T2: Trainspotting – A Revisited Quick Capsule Review

T2: Trainspotting – A Revisited Quick Capsule Review

Quick Review

Phil’s Quick Capsule Review:
T2 Trainspotting is a brilliant film. Not the film you expected. Or even wanted.  But brilliantly done.   It’s a film that, maybe for the first time ever on screen, captures what it’s like to be lost in life at a time where its hard to change who you are and when the dreams of life settle to the reality.  As a 40 year old who at times feels the failure to be what he wanted to be, whose settled in life on a path different to what he thought and sees a future so different from what he imagined, it was always going to be a story that would hit a nerve.  And it did.  For the first time in a long time I had to reflect about a film.  Sit quietly and take it all in.

It won’t be for everyone, not even for every fan of Boyle’s groundbreaking original and it certainly lacks the intensity, raw energy and exuberance that Trainspotting delivered.  But like the film,  I’m not 19 anymore either so my life has slowed down and it feels right the film should reflect that.  The fact that the film leaves you at the end feeling that you wanted more from it, feels oddly like it was actually the point.

So on it’s own merits then it’s a well told story , excellently directed,  superbly performed (especially Ewan Bremner’s Spud) about what it’s like to be closer to the end than the beginning and what it’s like to feel lost in your own mind. I liked it a lot.

Best Bit: The cubicle

Buy, Stream, Avoid: Buy

If You Liked this Try: Trainspotting, Go, Lock Stock And Two Smoking Barrels

 


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The 25 Best… 90’s Movies!

The 25 Best… 90’s Movies!

Best... Other Cr*p

In our latest regular feature, coming out the first Friday of each month, Phil (of Phil’s Quick Capsule Review)  along with podcaster Josh Morris, Writer Mike Parkin, Grosse Point Geek’s Will Strong and Motion Picture Manic Jamie Robinson breakdown the 25 Best Films Of each major film decade.

 

This time out: The 1990’s

The close but no cigar Films: Apollo 13, Fight Club, Schindler’s List, Speed, The Usual Suspects, Dumb and Dumber, The Silence Of The Lambs, Waynes World, Empire Records, In the Line Of Fire, JKF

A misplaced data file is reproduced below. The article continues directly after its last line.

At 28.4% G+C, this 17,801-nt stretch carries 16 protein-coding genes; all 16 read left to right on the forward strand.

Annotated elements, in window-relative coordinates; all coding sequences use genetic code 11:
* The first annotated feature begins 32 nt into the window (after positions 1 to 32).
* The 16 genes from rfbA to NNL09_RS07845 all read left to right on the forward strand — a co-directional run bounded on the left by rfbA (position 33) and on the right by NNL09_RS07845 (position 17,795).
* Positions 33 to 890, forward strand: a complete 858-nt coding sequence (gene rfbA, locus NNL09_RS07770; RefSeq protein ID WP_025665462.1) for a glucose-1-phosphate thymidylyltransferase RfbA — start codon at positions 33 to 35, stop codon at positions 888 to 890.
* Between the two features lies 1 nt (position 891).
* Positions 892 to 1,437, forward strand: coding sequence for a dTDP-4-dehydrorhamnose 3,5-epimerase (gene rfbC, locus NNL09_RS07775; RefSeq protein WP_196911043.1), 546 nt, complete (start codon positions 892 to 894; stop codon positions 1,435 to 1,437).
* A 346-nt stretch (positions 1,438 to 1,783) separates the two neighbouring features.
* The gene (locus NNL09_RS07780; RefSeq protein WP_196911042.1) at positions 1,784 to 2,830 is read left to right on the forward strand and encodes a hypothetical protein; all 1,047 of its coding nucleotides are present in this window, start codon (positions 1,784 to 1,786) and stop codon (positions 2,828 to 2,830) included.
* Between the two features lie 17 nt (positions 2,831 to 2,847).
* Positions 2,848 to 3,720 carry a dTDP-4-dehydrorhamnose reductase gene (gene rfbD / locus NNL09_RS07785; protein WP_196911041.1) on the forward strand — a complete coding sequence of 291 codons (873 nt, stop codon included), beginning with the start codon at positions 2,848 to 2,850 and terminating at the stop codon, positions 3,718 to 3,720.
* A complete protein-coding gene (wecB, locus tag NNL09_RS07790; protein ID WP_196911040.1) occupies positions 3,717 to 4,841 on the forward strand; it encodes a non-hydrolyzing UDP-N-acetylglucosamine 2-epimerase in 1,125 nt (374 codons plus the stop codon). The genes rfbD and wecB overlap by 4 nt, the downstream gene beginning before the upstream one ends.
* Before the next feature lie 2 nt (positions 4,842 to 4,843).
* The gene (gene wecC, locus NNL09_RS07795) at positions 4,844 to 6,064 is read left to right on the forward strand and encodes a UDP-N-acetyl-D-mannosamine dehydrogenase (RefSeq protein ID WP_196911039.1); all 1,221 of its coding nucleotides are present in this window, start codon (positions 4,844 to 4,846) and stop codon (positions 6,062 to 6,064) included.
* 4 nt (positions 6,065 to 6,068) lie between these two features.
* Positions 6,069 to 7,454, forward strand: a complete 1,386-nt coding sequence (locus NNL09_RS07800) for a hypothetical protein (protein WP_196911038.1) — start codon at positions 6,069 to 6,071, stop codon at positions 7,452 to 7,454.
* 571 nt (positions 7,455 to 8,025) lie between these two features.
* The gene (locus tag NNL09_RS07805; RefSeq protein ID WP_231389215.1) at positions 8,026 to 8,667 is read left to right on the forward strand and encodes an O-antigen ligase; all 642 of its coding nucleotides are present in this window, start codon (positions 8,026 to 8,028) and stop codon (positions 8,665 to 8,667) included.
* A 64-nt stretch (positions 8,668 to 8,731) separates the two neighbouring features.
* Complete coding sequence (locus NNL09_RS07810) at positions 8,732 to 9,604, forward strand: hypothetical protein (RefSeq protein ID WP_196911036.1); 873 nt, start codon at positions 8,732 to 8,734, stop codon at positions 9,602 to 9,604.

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My life In Movies… (Best Film from EVERY Year I’ve Been Alive)

My life In Movies… (Best Film from EVERY Year I’ve Been Alive)

Best... Other Cr*p

A look at the BEST films, one from each of my years on this planet…. (Yes ’86 and ’84 was impossible to split!)

… And yes a few do differ from my Annual ‘Film of The Year’.  Hindsight is a wonderful thing!!!

The 70’s

1976 – The Outlaw Josey wales
1977 – Star Wars
1978 – Dawn Of The Dead
1979 – Alien

The 80’s

1980 – Empire Strikes Back
1981 – Raiders Of The Lost Ark
1982 – The Thing
1983 – The Return Of The Jedi

1984 – Ghostbusters/ Gremlins
1985 – The Goonies

1986 – Aliens/ Ferris Bueller’s Day Off/ Top Gun
1987 – The Lost Boys

1988 – Die Hard
1989 – Tango & Cash

The 90’s

1990 – Goodfellas
1991 – Terminator 2 Judgement Day
1992 – Reservoir Dogs
1993 – The Nightmare Before Christmas
1994 – Pulp Fiction

1995 – Heat
1996 – Trainspotting
1997 – Con Air
1998 – Lock Stock & Two Smoking barells
1999 – Fight Club

The 2000’s 

2000 – Snatch
2001 – Black Hawk Down
2002 – 28 days Later
2003 – Love Actually
2004 – Shaun Of The Dead
2005 – Serenity

2006 – Children of Men
2007 – Bourne Ultimatum

2008 – The Dark Knight
2009 – Slumdog Millonaire
2010 – The Social Network

The 10’s 

2011 – Hugo
2012 – Skyfall
2013 – Rush
2014 – Wolf Of Wall Street
2015 – Whiplash
2016 – The Nice Guys

Phil Hobden
Editor – Phil’s Quick Capsule Review

The Young Offenders – A Quick Capsule Review

The Young Offenders – A Quick Capsule Review

Quick Review

Phil’s Quick Capsule Review:
Every so often you find a gem of a film that you’ve never heard of.  The Young Offenders is that film.  Stacked full of charm wit and invention this low budget tale of two petty criminals on the look out for a major score has more heart and wit than most of Hollywood’s output in the last few years combined.  Winning performances, clever direction and a tight script make this a must watch.